October 28, 2020
Today marks the beginning of the last week of the 2020 campaign. The candidates are making their closing arguments to voters.
The Biden campaign has announced that it will dispatch vice presidential candidate Kamala Harris to campaign in Texas on Friday, suggesting that it thinks Texas is in play. Since the 2016 election, Texas has gained at least 2 million emigrants from other states, many of them Democrats. About 800,000 Latinx Americans have turned 18. More than 3 million Texans have registered to vote for the first time. Democrats are pouring money into the state, money the strapped Trump campaign can’t match.
If the Biden campaign looks strong, news looks less cheery on the Republican side.
First the good news for Trump: today golfer Jack Nicklaus endorsed him—as he did in 2016— warning that “if we want to continue to have the opportunity to pursue the American Dream, and not evolve into a socialist America and have the government run your life,” voters should back Trump. Nicklaus and Trump golf together, and Trump has steered $20 million in federal money to Nicklaus’s mobile children’s hospital program. Nicklaus is from Ohio and still popular there. Trump is slightly ahead in the state, and Nicklaus’s endorsement could help him hold it.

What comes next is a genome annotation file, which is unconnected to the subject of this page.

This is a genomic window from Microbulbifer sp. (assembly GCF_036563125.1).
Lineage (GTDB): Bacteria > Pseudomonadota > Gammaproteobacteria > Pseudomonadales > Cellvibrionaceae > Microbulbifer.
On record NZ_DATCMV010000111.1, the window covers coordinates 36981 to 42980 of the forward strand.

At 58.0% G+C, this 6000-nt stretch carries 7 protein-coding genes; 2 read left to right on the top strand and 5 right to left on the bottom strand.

That was the day’s high point for Trump. To launch the final week of the campaign, last night the president held a rally at Eppley Airfield in Omaha, Nebraska, in near-freezing temperatures. The campaign bussed attendees to the site from parking lots about three miles away, but when the rally was over and Trump had headed off on Air Force One, the buses could not navigate the crowded road and rally-goers were stranded. By the time the last people were finally rescued, 30 people needed medical attention.